There are several modifications for this one but I know it's one your students will be talking about for weeks! Here's another action shot with a variation (behind the back tower building - this is not only a mental challenge but a physical challenge as well):

Brain Busting STEM Challenge - Memory Dash 

Another fun cooperative challenge that will also stretch your students' brains? Memory Dash!

Memory Dash requires the students to plan, in a team, how they can recreate a pre-made structure. The catch? They need to commit the structure to memory first, then instruct the rest of their team on how to build it (without helping in the actual building). It sounds simple but it can be extremely challenging. Each student can then have a chance being the "instructor."

The plan is actually quite important, which they will quickly realize the first time through the challenge. Subsequent attempts will go much more smoothly as they tweak their communication and assembly process! Tip: keep the structure simple and have each team recreate the same one. Use simple manipulatives like cubes, dice, etc. Time the challenge with a stopwatch or timer. Your students will hopefully improve their assembly times with each attempt, using what they learned from previous attempts.

This challenge can give students a great perspective into what your job is like as a teacher. Because one of the team members needs to instruct the rest of the team, they need to make sure they not only communicate clearly, but that the rest of the team is actually listening to what they are saying and then following through on it!

Back to School STEM Pencil Challenge

In addition to the team builders included in the Back to School STEM resource I put together, there are also individual challenges that can be done when you need to take a brain break, or if you need tasks for early finishers. One of these is even practical for your classroom: the Pencil Keeper Challenge!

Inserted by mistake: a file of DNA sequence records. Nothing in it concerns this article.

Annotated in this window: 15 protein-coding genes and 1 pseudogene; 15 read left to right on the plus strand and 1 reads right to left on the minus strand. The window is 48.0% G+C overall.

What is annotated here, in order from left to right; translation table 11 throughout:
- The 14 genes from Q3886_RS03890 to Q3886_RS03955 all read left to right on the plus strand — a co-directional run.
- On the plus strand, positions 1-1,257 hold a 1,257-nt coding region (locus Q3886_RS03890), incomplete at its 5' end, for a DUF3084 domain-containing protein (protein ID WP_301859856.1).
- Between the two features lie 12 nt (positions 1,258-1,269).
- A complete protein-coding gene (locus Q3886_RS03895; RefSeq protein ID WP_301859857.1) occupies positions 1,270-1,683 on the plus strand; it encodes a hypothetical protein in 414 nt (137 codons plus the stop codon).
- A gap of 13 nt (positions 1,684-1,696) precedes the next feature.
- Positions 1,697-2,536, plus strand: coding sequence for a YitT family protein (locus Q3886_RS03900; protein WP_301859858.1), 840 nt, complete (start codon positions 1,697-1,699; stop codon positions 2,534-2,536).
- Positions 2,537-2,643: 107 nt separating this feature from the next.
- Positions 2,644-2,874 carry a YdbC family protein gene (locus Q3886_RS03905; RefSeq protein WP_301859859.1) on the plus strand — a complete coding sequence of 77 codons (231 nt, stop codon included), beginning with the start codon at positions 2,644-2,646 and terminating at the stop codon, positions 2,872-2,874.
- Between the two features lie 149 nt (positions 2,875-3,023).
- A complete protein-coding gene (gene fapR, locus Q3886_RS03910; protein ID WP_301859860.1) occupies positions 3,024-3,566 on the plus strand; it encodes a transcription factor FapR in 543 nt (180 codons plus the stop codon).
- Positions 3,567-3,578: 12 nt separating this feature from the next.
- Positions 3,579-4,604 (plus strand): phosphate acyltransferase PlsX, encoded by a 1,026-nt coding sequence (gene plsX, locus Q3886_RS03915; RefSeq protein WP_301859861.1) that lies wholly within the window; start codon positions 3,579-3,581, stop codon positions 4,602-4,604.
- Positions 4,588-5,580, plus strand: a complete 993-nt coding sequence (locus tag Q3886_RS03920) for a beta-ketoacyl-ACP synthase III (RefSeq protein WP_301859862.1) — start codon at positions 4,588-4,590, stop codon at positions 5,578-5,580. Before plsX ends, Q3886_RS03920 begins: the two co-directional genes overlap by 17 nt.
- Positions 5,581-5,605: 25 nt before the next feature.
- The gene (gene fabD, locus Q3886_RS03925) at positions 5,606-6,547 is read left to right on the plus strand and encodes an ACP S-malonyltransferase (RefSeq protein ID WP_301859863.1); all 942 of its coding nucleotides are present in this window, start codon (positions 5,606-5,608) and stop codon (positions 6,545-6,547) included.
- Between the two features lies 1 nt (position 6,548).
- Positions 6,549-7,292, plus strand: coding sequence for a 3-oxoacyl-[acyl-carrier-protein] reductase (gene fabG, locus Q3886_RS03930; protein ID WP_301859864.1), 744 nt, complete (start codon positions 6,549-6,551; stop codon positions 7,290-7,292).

Do your students lose track of where their pencils are? They may be more apt to keep them where they belong if they have a device they've made on their own. They can take pride in it every time they use it! You can also have them design pencil keepers to host pencils in various parts of the classroom if you'd like! I hope these give you some ideas of ways you can start off the new school year with STEM! If you are looking for more ideas or recording pages for these and more ideas, please consider visiting:

Back to School STEM Activities and Icebreakers - Meredith Anderson Momgineer 

Pin to come back later:
Back to School STEM Icebreakers and Team-Building Activities - Meredith Anderson Momgineer

Have a great school year!

*Photos by Snapshots by Amy
momgineer Meredith Anderson

STEM education is my passion!

How to Rock Your Math Block

When you hear the word FLUENCY what comes to mind? For most teachers, when we think about lessons related to fluency, we almost always think about reading fluency. We all know about the importance of reading fluency and its role in reading comprehension. But what about math fluency? What is it, why is it so important, and how do we help our students develop it? 

Math Fluency Broken Down

    Simply put, math fluency usually manifests itself in two forms: math fact fluency and math procedures fluency. When a student is ‘’fluent’’ in these areas, they can recall math facts and perform math operations with ease and automaticity. Because math skills are cumulative, it’s easy to see why activities (that are engaging & fun) that focus on and help to develop math fluency are so vital!